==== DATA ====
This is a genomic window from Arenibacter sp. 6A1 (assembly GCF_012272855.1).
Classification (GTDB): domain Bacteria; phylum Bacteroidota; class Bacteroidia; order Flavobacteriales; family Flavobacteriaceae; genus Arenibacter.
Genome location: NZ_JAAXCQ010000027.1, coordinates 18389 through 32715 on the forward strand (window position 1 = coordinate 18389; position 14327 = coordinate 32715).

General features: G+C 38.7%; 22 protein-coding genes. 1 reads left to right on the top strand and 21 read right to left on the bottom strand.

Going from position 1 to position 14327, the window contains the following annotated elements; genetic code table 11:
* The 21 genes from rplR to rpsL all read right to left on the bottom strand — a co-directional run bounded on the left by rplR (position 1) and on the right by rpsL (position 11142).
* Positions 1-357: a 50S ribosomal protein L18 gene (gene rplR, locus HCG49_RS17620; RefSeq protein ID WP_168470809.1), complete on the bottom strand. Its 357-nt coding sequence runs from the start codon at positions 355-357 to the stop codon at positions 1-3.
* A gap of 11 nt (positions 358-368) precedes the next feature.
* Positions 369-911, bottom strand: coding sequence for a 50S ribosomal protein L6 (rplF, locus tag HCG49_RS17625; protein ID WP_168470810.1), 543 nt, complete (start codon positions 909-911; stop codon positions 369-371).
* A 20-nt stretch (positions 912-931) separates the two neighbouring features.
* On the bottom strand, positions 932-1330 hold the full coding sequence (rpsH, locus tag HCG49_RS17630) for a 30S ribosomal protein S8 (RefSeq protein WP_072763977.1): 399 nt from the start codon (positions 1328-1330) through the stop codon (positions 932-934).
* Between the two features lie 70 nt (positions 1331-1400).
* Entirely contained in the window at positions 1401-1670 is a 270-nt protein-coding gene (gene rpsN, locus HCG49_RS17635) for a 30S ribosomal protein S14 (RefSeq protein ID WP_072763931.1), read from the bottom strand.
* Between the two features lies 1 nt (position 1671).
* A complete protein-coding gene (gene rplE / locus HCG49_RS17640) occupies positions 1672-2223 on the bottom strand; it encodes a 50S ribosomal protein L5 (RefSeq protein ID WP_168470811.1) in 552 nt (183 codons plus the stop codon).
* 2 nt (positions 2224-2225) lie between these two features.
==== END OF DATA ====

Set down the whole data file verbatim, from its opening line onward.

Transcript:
This is a genomic window from Arenibacter sp. 6A1 (assembly GCF_012272855.1).
Classification (GTDB): domain Bacteria; phylum Bacteroidota; class Bacteroidia; order Flavobacteriales; family Flavobacteriaceae; genus Arenibacter.
Genome location: NZ_JAAXCQ010000027.1, coordinates 18389 through 32715 on the forward strand (window position 1 = coordinate 18389; position 14327 = coordinate 32715).

General features: G+C 38.7%; 22 protein-coding genes. 1 reads left to right on the top strand and 21 read right to left on the bottom strand.

Going from position 1 to position 14327, the window contains the following annotated elements; genetic code table 11:
* The 21 genes from rplR to rpsL all read right to left on the bottom strand — a co-directional run bounded on the left by rplR (position 1) and on the right by rpsL (position 11142).
* Positions 1-357: a 50S ribosomal protein L18 gene (gene rplR, locus HCG49_RS17620; RefSeq protein ID WP_168470809.1), complete on the bottom strand. Its 357-nt coding sequence runs from the start codon at positions 355-357 to the stop codon at positions 1-3.
* A gap of 11 nt (positions 358-368) precedes the next feature.
* Positions 369-911, bottom strand: coding sequence for a 50S ribosomal protein L6 (rplF, locus tag HCG49_RS17625; protein ID WP_168470810.1), 543 nt, complete (start codon positions 909-911; stop codon positions 369-371).
* A 20-nt stretch (positions 912-931) separates the two neighbouring features.
* On the bottom strand, positions 932-1330 hold the full coding sequence (rpsH, locus tag HCG49_RS17630) for a 30S ribosomal protein S8 (RefSeq protein WP_072763977.1): 399 nt from the start codon (positions 1328-1330) through the stop codon (positions 932-934).
* Between the two features lie 70 nt (positions 1331-1400).
* Entirely contained in the window at positions 1401-1670 is a 270-nt protein-coding gene (gene rpsN, locus HCG49_RS17635) for a 30S ribosomal protein S14 (RefSeq protein ID WP_072763931.1), read from the bottom strand.
* Between the two features lies 1 nt (position 1671).
* A complete protein-coding gene (gene rplE / locus HCG49_RS17640) occupies positions 1672-2223 on the bottom strand; it encodes a 50S ribosomal protein L5 (RefSeq protein ID WP_168470811.1) in 552 nt (183 codons plus the stop codon).
* 2 nt (positions 2224-2225) lie between these two features.